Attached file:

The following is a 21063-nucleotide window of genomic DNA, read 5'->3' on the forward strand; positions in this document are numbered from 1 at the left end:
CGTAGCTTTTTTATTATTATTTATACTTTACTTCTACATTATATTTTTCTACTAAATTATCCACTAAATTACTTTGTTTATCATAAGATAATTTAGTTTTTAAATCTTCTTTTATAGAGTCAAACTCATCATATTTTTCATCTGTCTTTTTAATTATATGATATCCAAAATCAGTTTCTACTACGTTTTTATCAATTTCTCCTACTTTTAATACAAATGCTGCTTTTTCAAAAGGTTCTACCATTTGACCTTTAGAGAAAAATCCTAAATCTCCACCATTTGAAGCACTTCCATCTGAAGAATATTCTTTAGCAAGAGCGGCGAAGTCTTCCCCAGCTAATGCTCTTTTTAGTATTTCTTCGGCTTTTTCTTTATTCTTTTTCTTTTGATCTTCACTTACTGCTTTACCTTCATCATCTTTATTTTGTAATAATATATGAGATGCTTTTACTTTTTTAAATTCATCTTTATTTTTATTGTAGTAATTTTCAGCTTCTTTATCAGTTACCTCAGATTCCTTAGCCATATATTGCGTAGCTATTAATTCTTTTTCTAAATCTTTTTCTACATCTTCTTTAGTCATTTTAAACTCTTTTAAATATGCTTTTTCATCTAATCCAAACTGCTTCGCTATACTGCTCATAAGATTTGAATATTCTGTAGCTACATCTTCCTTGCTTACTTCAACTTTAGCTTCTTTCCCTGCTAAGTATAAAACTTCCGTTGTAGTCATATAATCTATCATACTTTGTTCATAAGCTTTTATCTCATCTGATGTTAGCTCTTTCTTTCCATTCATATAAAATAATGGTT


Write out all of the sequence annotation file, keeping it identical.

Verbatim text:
The following is a 21063-nucleotide window of genomic DNA, read 5'->3' on the forward strand; positions in this document are numbered from 1 at the left end:
CGTAGCTTTTTTATTATTATTTATACTTTACTTCTACATTATATTTTTCTACTAAATTATCCACTAAATTACTTTGTTTATCATAAGATAATTTAGTTTTTAAATCTTCTTTTATAGAGTCAAACTCATCATATTTTTCATCTGTCTTTTTAATTATATGATATCCAAAATCAGTTTCTACTACGTTTTTATCAATTTCTCCTACTTTTAATACAAATGCTGCTTTTTCAAAAGGTTCTACCATTTGACCTTTAGAGAAAAATCCTAAATCTCCACCATTTGAAGCACTTCCATCTGAAGAATATTCTTTAGCAAGAGCGGCGAAGTCTTCCCCAGCTAATGCTCTTTTTAGTATTTCTTCGGCTTTTTCTTTATTCTTTTTCTTTTGATCTTCACTTACTGCTTTACCTTCATCATCTTTATTTTGTAATAATATATGAGATGCTTTTACTTTTTTAAATTCATCTTTATTTTTATTGTAGTAATTTTCAGCTTCTTTATCAGTTACCTCAGATTCCTTAGCCATATATTGCGTAGCTATTAATTCTTTTTCTAAATCTTTTTCTACATCTTCTTTAGTCATTTTAAACTCTTTTAAATATGCTTTTTCATCTAATCCAAACTGCTTCGCTATACTGCTCATAAGATTTGAATATTCTGTAGCTACATCTTCCTTGCTTACTTCAACTTTAGCTTCTTTCCCTGCTAAGTATAAAACTTCCGTTGTAGTCATATAATCTATCATACTTTGTTCATAAGCTTTTATCTCATCTGATGTTAGCTCTTTCTTTCCATTCATATAAAATAATGGTT